Calgary

Developer sues Calgary for $113M, alleging city obstructed plan to build condos on former golf course

The company hoping to redevelop the former golf course of Highland Park is suing the City of Calgary for $113 million, alleging it hasn't acted in good faith and rendered the land unusable for redevelopment.

None of the allegations have yet been proven in court

A rendering shows a plan for the redevelopment of the former golf course in Calgary's Highland Park. The developer is now suing the city, alleging it delayed the development in order to continue using the land as green space. (reimagining.ca)

The company hoping to redevelop the former golf course of Highland Park is suing the City of Calgary for $113 million, alleging it hasn't acted in good faith and rendered the land unusable for redevelopment.

Highland Park golf course was listed for sale in 2012. The following year, a corporation related to Highland Park Developments, Vancouver-based Maple Ventures Inc., entered into an agreement to buy the land. 

City council approved rezoning for the mixed-use development in 2017, which would have seen the former northwest Calgary golf course transformed into 2,000 residential units as well as office space. 

But the developer alleges that the city failed to disclose information about the land, including its history, use for stormwater drainage and concerns some land may not be developable — information that the developer states if it had known, it wouldn't have proceeded. 

The developer also alleges the city had an ulterior motive — saying it delayed the development so the city itself could take over the property and use it as green space.

City is reviewing lawsuit

None of the allegations presented in the statement of claim have yet been proven in court. The City of Calgary said it has received the statement of claim, and is reviewing it. A statement of defence has yet to be filed. 

The developer is arguing it suffered the following damages:

  • $38 million due to decreased land value.
  • $75 million in lost or delayed profits.
  • $20 million in thrown-away investments.
  • $75 million in lost returns on invested capital.
  • Further damages due to lost compensation it says it would have been entitled to based on an expropriation under the Expropriation Act

The statement also argues the developer is entitled to restitution, as it argues the city continues to be "unjustly enriched" by the land.

The land, which is bordered by Fourth Street N.W. on the west and McKnight Boulevard to the north, is near where the city plans to build an LRT station once the north-central leg of the Green Line is built. It was used as a golf course for nearly half a century, and an underground creek runs through the space.

The statement of claim says that in the years leading up to city council's public hearing and eventual decision on the project, the city provided "misleading, inaccurate or inconsistent" information about stormwater drainage on the site.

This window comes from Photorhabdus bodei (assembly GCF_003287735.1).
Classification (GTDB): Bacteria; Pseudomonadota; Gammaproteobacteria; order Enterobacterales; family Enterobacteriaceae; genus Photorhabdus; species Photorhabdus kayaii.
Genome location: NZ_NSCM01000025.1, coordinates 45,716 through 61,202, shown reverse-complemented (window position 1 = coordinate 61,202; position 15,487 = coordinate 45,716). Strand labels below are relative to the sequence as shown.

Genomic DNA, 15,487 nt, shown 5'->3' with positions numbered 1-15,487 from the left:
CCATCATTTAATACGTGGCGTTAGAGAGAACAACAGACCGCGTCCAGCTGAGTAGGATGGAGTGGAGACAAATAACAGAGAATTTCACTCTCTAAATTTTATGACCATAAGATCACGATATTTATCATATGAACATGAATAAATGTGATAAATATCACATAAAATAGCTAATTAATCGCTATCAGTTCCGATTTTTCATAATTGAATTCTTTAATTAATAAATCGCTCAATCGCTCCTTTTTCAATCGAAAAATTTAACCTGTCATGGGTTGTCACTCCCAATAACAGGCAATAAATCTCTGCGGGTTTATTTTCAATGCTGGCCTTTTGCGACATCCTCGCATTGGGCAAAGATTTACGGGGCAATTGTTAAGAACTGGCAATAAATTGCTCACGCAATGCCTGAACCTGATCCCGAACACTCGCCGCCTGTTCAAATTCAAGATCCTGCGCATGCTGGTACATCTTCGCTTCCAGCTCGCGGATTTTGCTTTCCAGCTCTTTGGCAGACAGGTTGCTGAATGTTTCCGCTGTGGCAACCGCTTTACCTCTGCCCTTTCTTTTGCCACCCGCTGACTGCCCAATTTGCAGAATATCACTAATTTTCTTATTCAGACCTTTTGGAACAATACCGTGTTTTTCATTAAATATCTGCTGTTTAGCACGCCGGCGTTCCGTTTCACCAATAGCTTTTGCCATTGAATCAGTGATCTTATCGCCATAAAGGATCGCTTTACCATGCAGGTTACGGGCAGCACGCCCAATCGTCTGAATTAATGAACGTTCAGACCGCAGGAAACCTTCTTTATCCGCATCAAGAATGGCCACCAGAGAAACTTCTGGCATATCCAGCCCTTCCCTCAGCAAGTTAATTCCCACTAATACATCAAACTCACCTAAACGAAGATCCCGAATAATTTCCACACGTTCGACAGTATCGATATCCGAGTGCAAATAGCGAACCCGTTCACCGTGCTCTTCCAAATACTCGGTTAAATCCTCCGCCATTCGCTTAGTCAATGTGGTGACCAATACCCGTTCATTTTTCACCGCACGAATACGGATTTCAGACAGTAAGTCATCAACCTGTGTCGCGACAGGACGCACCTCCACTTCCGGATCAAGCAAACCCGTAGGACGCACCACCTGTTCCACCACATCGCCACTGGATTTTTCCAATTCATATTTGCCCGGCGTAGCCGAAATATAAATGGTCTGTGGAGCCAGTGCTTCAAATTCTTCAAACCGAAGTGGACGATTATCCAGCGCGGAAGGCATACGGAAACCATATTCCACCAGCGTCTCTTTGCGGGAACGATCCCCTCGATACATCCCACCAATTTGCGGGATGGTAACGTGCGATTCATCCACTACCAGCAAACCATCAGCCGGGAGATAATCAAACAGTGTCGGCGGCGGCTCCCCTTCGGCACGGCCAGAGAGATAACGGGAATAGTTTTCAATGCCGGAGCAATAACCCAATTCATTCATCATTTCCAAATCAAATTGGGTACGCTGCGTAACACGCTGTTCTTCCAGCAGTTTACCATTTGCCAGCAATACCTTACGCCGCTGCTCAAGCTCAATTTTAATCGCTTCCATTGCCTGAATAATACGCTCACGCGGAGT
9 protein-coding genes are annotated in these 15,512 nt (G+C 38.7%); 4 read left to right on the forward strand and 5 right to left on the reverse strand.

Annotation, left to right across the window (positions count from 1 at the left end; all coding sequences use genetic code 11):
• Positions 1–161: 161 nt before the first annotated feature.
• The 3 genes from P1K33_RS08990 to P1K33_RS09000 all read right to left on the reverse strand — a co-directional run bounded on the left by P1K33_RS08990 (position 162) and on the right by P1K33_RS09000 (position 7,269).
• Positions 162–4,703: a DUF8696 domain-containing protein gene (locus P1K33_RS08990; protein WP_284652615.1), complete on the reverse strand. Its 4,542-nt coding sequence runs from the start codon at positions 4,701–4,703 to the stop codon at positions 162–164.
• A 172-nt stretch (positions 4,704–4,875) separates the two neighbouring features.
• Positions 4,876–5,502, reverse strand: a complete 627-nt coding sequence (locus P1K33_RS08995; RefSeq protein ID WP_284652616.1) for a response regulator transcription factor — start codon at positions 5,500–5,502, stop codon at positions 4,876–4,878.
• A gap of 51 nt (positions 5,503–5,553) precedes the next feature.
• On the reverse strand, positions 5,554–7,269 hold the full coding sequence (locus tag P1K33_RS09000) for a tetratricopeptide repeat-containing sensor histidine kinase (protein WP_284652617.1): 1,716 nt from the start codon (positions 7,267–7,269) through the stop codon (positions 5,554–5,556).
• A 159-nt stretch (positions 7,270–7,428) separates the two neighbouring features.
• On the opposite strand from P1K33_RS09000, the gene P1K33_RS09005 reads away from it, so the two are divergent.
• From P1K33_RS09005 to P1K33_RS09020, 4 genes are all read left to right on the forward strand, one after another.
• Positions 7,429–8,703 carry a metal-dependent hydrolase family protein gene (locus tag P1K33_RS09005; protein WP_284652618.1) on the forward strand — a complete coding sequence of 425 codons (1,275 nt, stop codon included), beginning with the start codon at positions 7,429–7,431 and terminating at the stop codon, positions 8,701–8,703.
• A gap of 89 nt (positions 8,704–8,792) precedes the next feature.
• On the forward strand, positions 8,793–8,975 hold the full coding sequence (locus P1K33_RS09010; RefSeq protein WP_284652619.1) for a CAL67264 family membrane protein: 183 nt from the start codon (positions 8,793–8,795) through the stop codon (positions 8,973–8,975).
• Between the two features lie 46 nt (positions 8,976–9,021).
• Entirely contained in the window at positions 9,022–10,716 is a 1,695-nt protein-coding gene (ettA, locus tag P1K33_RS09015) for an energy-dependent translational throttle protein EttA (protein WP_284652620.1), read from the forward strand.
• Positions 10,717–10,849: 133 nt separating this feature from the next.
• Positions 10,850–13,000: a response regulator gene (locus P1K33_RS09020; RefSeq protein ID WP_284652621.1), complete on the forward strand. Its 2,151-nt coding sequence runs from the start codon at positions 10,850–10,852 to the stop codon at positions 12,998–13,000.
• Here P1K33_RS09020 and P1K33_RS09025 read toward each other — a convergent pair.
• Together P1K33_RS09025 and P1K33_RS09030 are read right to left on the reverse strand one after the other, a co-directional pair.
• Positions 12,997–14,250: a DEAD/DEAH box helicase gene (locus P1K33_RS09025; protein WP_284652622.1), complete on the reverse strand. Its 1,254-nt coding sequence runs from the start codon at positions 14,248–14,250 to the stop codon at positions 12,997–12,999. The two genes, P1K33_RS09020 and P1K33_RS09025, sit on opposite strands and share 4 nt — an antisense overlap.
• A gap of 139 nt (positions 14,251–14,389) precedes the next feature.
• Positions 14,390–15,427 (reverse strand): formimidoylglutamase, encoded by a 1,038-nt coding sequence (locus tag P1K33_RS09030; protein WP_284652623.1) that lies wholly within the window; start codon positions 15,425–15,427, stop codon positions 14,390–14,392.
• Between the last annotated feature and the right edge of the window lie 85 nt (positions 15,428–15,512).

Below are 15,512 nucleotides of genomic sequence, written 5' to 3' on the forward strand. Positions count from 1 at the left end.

At a public hearing, city administration said it recommended approving the development and that a city study would assess any regional drainage issues and known flooding problems.

In an interview at the time, Mayor Naheed Nenshi said he shared residents concerns about groundwater flooding and that while the city is responsible for water drainage, if the development made the problem worse the developer would be on the hook for improvements. 

After that approval, the developer argued the city delayed its ability to move forward, rejecting a revised plan for the site the developer says it completed voluntarily.

It also says the city continued to use the land as a de facto stormwater storage facility and green space with no attempt to legally acquire the land or allow the developer to move forward. 

Residents had expressed concerns about developing the site, fearing paving portions of the site could make area flooding worse. 

In 2018, a drainage study released by the city found the most viable option to deal with the drainage issues would be the construction of two ponds — not twinning the storm duct that runs through it like the developer expected. 

With files from Scott Dippel

Add some “good” to your morning and evening.

A variety of newsletters you'll love, delivered straight to you.

Sign up now

Comments

To encourage thoughtful and respectful conversations, first and last names will appear with each submission to CBC/Radio-Canada's online communities (except in children and youth-oriented communities). Pseudonyms will no longer be permitted.

By submitting a comment, you accept that CBC has the right to reproduce and publish that comment in whole or in part, in any manner CBC chooses. Please note that CBC does not endorse the opinions expressed in comments. Comments on this story are moderated according to our Submission Guidelines. Comments are welcome while open. We reserve the right to close comments at any time.

now